Social engineering

A few weeks ago I had a message from one of the popular social networking websites of which, for some reason, I’ve found myself a member. The message stated that someone wanted to be my friend – someone whose name I recognised. I read the message and for a brief moment was happy that this person had contacted me after several years.

But then I read the message carefully and realised something was wrong. It was an automated message; there was nothing personal in it at all. My friend, who I haven’t spoken too in a few years, simply pressed a button and a series of digital widgets started the process to make us “friends”.

It would be easy to blame my friend, but he’s only doing what thousands if not millions of people are doing every day. These social networking sites make it very easy to create these digital connections, and the very fact that the numbers of friends that a user has on these sites is displayed turns it into a kind of competition. Remember, human beings are by nature competitive – it’s how we’ve survived for tens of thousands of years. But online social networking websites, on the whole, are putting quantity above quality when it comes to relationships.

The fact is that social networking is a poor substitute for real, tangible friendships. Can anyone really have hundreds or thousands of friends with whom they have a meaningful relationship? I doubt it, even if you discount a large percentage as being the online equivalent of those people you know by sight but wouldn’t necessarily say more than “alright?” to them if you saw them in the street.

The problem lies in the glut of information available online about people. If you’re a fully committed member of a social networking site then the chances are you’ve added details such as your name, age, sex, location, education, likes, dislikes, recent experiences and much more. That will be all there in searchable, copyable format, possibly in the public domain. Rather than evenings spent chatting and comparing upbringings over a few pints, you can get to know the basics about someone by reading an online crib sheet on them without ever having met them. In my view that doesn’t make for quality friendships, but rather shallow connections.

You may think I’m entirely against social networking sites, but that is far from the truth. I’m a big believer in the Internet acting as the conduit along which real relationships can be forged and grow. After all, I’ve created several social networking sites and I continue to write on this blog which invites comments from any reader. However I do believe that any online system can only act as one of the threads tying people together in friendship. While the global nature of the Internet means that friendships can occur across potentially insurmountable physical distances, the danger is that physical distance will mean emotional distance as well.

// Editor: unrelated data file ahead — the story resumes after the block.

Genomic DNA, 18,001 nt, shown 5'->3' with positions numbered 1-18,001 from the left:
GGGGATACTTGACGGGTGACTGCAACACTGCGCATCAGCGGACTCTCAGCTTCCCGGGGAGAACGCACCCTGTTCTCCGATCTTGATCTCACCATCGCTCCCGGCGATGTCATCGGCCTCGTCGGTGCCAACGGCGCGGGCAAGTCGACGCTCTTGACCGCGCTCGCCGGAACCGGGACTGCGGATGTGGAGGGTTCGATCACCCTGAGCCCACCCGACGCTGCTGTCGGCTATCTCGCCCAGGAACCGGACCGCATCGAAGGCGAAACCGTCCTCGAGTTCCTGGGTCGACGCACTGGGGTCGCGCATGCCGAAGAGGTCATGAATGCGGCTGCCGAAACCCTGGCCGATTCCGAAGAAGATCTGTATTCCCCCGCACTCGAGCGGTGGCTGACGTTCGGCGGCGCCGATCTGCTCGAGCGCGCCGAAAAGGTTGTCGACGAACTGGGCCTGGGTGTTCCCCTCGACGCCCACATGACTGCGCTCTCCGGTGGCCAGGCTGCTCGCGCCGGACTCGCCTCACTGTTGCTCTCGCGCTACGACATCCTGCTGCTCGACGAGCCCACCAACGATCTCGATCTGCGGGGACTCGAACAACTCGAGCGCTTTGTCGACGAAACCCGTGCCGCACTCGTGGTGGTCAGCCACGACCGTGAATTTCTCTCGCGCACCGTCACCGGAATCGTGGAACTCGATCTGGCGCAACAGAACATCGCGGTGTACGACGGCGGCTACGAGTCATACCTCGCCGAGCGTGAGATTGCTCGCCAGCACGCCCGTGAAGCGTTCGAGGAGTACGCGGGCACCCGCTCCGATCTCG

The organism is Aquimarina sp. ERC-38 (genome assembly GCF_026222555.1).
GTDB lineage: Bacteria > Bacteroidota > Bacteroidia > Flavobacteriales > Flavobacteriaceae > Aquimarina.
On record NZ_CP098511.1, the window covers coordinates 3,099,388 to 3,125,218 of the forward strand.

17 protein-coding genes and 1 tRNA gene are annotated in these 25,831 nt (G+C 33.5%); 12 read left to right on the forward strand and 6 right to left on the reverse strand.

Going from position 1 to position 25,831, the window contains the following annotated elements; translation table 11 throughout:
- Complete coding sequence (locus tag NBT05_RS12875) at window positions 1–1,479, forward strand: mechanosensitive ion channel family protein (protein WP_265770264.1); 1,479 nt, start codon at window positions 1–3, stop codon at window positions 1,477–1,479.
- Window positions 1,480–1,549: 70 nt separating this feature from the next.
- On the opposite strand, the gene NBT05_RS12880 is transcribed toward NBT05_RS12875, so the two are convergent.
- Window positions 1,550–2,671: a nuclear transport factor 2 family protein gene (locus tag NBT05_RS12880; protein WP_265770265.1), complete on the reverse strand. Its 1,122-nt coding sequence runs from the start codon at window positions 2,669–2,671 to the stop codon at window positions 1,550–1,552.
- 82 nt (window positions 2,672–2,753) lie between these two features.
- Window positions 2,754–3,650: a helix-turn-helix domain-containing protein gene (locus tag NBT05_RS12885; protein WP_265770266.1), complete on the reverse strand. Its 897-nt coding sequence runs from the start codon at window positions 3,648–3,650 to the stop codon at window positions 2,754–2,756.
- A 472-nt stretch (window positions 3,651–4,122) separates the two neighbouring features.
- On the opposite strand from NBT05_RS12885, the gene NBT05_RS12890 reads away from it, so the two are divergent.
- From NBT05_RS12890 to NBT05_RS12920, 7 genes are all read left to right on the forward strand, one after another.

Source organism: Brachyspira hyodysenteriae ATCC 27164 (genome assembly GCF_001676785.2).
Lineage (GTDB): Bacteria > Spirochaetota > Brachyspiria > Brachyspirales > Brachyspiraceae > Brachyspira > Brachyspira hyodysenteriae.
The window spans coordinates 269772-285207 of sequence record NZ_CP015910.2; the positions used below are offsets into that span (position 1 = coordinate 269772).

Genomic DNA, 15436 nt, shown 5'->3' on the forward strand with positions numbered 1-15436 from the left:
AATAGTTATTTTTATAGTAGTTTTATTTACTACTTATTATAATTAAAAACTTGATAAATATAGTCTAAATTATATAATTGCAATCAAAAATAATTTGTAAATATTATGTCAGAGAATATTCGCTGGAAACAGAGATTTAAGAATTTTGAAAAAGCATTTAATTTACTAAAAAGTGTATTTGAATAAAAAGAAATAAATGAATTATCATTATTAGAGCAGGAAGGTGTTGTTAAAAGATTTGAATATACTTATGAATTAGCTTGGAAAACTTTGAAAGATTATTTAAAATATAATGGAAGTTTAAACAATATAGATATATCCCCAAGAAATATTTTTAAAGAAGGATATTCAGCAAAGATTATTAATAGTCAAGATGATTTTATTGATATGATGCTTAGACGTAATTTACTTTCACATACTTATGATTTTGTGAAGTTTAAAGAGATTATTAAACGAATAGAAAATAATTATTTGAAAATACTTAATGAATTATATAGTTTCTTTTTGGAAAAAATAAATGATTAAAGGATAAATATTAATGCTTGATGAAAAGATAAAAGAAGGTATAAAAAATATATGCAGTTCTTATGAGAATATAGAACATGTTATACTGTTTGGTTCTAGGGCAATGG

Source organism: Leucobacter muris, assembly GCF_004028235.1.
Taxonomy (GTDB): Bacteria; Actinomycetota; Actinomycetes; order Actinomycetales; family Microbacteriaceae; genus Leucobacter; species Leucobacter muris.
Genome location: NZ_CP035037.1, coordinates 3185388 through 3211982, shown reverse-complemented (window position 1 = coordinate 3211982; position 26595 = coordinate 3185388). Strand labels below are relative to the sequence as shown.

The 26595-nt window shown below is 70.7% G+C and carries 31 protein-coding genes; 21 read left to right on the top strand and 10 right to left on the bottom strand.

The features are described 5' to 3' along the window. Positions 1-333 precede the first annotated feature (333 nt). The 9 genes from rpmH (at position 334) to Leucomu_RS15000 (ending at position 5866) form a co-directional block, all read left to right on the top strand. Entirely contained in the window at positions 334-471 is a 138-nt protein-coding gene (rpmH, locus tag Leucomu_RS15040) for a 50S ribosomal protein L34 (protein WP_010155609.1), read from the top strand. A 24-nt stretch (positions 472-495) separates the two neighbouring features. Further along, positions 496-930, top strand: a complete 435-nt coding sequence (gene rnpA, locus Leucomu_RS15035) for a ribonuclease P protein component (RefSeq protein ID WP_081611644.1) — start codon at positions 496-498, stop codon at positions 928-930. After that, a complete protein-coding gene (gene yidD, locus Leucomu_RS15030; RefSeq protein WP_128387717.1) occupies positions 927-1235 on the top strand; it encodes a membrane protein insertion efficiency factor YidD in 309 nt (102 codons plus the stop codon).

Anyone can create a profile on the Internet and with judicious writing and careful management present a “face” to the Internet which is entirely incorrect. That’s not unheard of in the physical world, of course, but it’s a whole lot easier to do online. So your collection of hundreds of friends may contain duds, and who knows how many?

In the past I’ve not been as careful as I might have with what I have said online. Even with the most rudimentary searching skills it’s possible to find things I’ve written going back over 10 years, not all of it necessarily words I would endorse now. On the whole, however, I’ve been careful about what connections I make – and many of my online friends I’ve met in person several times. Bearing in mind my recent experiences with the friend-who-nearly-was I’m going to continue to be careful who I forge relationships with online. Perhaps the word “friend” should not be bandied around so lightly.

5 thoughts on “Social engineering

  1. Very good post. Though I also use a particular social-networking site.

    I tend to use the word ‘friend’ very restrictively, for I believe it means similar to what you have written above.

  2. That’s probably a wise outlook. In the past I’ve been a lot more liberal with my use of the word, possibly because there aren’t many alternatives in English. For example, “acquaintance” sounds too posh and informal.

    Maybe we need a new word inventing to describe this new type of networked contact.

  3. You are write about “aquaintance” Chris; I used it once or twice and people gave me a look to say, “Have you dropped in from the 17th century?”

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